“It was my knee. And I was 33, so it wasn’t a crying blow to me,” Moe said. “The transition was such that I went from a hospital bed getting operated on to an assistant coach.”
Name calling is another Moe trait. He calls his wife “Big Jane” for “no particular reason,” and labels his players “stiffs.”
According to Moe, “a ‘stiff’ can be a variety of things. You have good ones and you have bad ones. Hanzlik is a good one.”
Hanzlik, who’s received his share of Moe’s crows since coming to Denver in 1982, responds inkind.
“The man’s vocabulary is extremely limited,” Hanzlik said, tongue-in-cheek. “His weight problem is obvious to anyone who looks in his direction.”
The utility forward from Notre Dame said it took him more than a year to get used to Moe’s antics.
“Some people still haven’t adapted to him,” Hanzlik said.
Veteran guard Walter Davis, who signed on with the Nuggets during the off-season last summer, had played 10 years in the league and thought he’d seen it all, until he encountered Moe’s wrath.
“I was scared about Doug Moe yelling at me,” the quiet Davis recalled. “Since I’ve been around basketball, I’ve never had a coach who is a yeller. But when he finally yelled at me, it was the best thing to happen to me. It loosened up all the fears.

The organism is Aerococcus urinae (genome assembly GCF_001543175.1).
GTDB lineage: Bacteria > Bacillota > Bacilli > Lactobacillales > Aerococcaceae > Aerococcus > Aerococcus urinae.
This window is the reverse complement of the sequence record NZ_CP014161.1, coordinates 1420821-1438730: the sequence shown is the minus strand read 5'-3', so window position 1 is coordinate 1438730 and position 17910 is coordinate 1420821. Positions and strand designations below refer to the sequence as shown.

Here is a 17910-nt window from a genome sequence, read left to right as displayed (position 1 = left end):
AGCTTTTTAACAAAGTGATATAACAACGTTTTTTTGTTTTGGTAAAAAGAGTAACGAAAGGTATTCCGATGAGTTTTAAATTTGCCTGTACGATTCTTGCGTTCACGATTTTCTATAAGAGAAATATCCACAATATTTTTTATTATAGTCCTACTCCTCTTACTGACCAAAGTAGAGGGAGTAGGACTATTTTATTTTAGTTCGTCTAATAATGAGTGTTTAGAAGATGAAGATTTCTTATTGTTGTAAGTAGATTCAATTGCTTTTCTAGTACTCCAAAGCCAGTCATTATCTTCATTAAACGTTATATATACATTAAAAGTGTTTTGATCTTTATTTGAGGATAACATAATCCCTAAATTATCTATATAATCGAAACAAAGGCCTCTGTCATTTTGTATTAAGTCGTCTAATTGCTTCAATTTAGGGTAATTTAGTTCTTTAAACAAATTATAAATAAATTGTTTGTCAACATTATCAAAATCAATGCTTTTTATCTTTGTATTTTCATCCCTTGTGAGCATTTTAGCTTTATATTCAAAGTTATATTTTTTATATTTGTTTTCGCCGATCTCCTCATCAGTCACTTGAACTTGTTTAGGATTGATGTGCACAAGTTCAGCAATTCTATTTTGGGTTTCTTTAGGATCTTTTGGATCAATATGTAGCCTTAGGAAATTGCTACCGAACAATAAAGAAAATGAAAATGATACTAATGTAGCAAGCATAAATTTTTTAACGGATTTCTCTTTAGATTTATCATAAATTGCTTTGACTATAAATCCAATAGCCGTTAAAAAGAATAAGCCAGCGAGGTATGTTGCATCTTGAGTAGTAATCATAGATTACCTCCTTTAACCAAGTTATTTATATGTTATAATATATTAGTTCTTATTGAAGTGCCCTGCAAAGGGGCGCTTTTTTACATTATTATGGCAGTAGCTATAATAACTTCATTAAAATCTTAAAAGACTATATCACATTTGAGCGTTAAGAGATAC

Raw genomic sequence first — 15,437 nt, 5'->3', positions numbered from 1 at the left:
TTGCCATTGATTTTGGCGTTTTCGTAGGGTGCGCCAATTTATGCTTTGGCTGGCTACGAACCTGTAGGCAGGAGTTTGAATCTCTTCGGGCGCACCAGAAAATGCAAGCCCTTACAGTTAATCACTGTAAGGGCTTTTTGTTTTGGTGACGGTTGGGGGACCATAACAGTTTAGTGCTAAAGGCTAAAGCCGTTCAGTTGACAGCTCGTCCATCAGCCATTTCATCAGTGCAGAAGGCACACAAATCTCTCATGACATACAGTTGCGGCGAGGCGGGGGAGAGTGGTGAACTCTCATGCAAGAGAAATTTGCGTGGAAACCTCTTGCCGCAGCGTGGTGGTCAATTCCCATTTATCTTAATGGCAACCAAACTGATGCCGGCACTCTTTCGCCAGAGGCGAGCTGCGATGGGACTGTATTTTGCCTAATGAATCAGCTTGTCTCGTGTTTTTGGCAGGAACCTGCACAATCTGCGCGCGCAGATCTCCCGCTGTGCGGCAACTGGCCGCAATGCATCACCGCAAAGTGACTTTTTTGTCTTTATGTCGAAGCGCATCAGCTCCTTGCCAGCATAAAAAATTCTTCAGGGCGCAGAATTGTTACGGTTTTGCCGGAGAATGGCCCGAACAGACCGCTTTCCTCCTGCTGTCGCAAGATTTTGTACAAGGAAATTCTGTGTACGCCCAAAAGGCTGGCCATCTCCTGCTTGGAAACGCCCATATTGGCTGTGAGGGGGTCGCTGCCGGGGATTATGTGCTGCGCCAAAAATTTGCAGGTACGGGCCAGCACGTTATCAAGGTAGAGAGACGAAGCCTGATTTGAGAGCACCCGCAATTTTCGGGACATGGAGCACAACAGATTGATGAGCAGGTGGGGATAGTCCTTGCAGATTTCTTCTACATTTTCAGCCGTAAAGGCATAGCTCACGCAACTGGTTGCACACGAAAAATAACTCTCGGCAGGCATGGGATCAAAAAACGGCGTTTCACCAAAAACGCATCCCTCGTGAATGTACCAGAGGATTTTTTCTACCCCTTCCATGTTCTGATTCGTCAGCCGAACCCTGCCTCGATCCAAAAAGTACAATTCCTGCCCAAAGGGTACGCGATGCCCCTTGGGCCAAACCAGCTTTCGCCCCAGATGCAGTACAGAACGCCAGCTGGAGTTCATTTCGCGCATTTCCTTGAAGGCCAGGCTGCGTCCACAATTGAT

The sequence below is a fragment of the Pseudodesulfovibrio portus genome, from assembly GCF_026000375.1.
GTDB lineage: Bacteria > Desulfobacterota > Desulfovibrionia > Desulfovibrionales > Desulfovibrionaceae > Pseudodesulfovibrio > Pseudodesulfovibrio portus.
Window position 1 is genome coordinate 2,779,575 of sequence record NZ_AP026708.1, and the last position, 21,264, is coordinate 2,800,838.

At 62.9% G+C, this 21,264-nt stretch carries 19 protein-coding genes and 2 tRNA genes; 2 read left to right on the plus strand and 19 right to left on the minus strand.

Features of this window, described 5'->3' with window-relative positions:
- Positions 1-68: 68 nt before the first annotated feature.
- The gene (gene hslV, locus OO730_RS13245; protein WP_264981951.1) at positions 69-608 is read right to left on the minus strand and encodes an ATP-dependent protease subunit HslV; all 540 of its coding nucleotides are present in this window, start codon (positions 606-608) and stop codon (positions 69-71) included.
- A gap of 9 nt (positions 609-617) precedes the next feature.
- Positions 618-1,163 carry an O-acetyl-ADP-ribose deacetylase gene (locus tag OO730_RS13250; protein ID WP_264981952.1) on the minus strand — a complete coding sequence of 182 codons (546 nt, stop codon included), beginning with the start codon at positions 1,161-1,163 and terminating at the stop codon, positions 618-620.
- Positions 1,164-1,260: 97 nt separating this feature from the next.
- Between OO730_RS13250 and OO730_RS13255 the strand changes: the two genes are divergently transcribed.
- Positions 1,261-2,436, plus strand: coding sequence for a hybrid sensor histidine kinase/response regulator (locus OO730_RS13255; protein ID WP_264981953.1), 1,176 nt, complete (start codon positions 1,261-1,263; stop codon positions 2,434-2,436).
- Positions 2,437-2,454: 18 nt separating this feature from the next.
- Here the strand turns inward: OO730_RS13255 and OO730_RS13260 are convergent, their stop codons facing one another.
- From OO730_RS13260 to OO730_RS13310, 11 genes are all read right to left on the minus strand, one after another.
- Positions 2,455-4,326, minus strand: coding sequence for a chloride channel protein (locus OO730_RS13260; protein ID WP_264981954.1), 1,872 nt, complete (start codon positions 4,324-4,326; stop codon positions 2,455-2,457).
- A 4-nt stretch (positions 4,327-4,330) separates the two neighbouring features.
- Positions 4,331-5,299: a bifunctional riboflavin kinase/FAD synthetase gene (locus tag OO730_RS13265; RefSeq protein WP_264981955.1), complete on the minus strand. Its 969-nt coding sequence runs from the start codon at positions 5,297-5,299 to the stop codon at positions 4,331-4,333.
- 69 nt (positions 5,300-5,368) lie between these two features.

“It wasn’t that bad,” Davis said. “You realize he yells at everyone. Now I actually like it. Plus, it gives fans behind the bench something to laugh about.”
Strange game strategies and relentless verbal abuse of his players and referees aren’t the only things that separate Moe from some of his successful counterparts. In terms of wardrobe, Moe is the antithesis of chic LA coach Riley and dapper Detroit Pistons leader Chuck Daly.
He wears a jacket, often maroon, because of league rules. But since policy allows it, Moe rarely accompanies his jacket with a tie, creating a half-dressed look.
“I dress reasonable well for a casual appearance. I always look pretty nice,” Moe said, although he admits to not being a fashion plate.
Hanzlik calls him “Ol’ Tubbo.”
“I wear a tie once in a while, but I don’t see any purpose to it,” Moe said. “I like to feel comfortable and when your coachin’ and sweatin’ and it’s hot and you’re emotionally into it, it doesn’t make a whole lot of sense to be wearing a tie.
“I’m a nice casual dresser. I just don’t ever dress up,” he said.